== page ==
I didn’t change my physical environment…I embraced it. The old La-Z-y Boy recliner that had been my dad’s “home base” before his death became my sacred space. I felt safe and peaceful. It became my home…my sanctuary. My body just seemed to conform to the indentations that had, for years, become its very nature and I felt as if it “knew” me. I didn’t feel the need to have a totally private, quiet, locked away space that had no recognition of me and the joys and sorrows of my life. It was there, on my dad’s well-loved recliner, that Becoming Starlight was birthed.
But even in that sanctuary, I found myself chasing words. It was irritating as the words seemed to erupt and run like madmen away from my conscious mind. The more I chased after the words as they fled the scene, the more irritated I became. Was this the well-known “writer’s block” rearing its ugly head? Or was it simply me trying to force something that simply couldn’t be forced? The operative word here became–relax! I needed to relax and just let it flow. Not trying to force each and every thought into some perfect form of writing saved the day! I stopped worrying about tense and punctuation and dangling participles! I simply put pen to paper and wrote the story.
It was then that the sacred words fell into place. It was then that the words found their place and told their story. My process needed acceptance of the vulnerability of the story that needed to be told. I let the invisible dancer lead the way and make the pen I held in my hand dance.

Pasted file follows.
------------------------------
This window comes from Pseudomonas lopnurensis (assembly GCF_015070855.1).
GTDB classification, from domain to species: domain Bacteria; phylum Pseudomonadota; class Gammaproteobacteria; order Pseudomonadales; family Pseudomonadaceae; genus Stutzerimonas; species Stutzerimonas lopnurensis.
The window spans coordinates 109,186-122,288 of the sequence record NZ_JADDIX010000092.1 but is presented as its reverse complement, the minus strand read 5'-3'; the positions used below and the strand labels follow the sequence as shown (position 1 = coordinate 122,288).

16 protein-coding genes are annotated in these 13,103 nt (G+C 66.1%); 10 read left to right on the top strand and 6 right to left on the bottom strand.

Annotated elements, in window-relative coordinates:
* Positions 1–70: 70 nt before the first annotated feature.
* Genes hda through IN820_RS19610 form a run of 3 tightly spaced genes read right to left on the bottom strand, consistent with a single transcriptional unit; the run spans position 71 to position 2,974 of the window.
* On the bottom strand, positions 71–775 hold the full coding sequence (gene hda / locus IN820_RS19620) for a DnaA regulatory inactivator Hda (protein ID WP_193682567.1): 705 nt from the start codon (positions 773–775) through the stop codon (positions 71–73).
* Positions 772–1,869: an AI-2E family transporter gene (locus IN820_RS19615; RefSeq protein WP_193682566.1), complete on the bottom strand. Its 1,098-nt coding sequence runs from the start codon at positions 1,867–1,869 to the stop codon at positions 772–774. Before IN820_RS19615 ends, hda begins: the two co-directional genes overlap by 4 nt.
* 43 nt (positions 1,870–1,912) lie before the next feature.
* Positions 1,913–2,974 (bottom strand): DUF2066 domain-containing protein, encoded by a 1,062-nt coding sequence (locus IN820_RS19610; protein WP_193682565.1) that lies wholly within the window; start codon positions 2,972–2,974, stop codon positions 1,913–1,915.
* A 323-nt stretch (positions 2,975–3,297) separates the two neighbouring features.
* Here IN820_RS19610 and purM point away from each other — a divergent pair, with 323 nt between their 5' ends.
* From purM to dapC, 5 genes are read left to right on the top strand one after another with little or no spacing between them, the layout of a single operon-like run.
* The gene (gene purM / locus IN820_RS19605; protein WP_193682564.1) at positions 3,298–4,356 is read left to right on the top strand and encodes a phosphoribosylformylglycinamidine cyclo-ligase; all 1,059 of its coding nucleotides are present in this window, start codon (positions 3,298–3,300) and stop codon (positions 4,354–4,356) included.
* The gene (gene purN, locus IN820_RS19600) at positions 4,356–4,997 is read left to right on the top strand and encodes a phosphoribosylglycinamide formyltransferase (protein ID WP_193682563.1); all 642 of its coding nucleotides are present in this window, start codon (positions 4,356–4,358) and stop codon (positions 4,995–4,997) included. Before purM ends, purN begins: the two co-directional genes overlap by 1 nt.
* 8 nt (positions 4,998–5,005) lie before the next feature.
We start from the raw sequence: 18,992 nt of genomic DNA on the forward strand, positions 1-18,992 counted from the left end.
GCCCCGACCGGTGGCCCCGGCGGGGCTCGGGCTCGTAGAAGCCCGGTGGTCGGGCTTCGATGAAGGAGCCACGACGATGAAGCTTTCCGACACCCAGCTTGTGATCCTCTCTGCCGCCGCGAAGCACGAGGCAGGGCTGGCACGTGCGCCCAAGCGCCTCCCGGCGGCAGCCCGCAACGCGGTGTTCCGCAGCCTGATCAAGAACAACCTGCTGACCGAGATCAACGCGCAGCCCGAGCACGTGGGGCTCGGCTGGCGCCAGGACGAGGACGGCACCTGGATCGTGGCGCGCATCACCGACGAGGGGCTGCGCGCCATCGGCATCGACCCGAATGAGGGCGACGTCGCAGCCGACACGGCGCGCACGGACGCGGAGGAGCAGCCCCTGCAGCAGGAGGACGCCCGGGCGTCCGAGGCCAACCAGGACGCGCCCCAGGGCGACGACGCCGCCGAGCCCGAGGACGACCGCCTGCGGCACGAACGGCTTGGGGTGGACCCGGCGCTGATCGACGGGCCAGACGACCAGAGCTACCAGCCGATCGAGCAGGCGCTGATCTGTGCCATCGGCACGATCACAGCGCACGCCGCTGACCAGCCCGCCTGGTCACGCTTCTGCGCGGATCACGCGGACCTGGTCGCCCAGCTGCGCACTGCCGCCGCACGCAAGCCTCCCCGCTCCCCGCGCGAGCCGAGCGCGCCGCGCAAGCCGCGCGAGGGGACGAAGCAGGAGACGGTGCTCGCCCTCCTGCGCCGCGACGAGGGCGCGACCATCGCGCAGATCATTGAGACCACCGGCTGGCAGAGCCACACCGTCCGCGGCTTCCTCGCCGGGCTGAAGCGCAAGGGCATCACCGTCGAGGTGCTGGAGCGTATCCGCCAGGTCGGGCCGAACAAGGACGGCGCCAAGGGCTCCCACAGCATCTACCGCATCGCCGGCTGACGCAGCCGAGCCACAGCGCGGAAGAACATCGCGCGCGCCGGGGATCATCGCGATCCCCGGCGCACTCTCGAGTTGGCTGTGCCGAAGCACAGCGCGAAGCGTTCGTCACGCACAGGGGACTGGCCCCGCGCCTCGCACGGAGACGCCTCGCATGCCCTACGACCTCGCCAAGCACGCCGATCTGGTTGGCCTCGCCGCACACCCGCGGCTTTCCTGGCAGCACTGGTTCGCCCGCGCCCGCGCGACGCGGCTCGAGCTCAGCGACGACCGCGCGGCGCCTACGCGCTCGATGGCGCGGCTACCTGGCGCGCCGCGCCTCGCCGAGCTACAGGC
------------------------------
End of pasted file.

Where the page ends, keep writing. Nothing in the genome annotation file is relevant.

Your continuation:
Becoming an author can be a life-altering decision! Finding your own safe space, your own sense of security, allowing the unfolding of the magic within…effortlessly…is the first step to creating and releasing the music in your Soul. Drawing out that music for healing and comfort…uncovering the shadows that haunt the human condition–that’s what it’s all about and what I hoped my readers would find.
About the Author:
Dr. Sharon Prentice is the author of Becoming Starlight: A Shared Death Journey from Darkness to Light. Soon after completing her graduate studies in psychology, Dr. Prentice longed to discover “the why’s” about her own intimate experience with death in the form of an SDE, and that of others who had experienced something “weird, unbelievable, odd” at the time of the death of a loved one. Dr. Prentice is in private practice as a Licensed Clinical Pastoral Counselor – Advanced Certification. She is also a Board Certified Spiritual Counselor (SC-C) and holds Board Certification in Cognitive Behavioral Therapy, Group Therapy, Integrated Marriage and Family Therapy, and Crisis and Abuse Therapy. She is also a Board Certified Temperament Counselor. Dr. Prentice is a Professional Member of the American Counselors Association, a Professional Clinical member of the National Christian Counselors Association, a Clinical member of the American Mental Health Counselors Association, and a Presidential member of the American Association of Christian Counselors. She is also a Commissioned Minister of Pastoral Care. For more information, please visit https://sharonprentice.com and follow the author on Facebook and Twitter.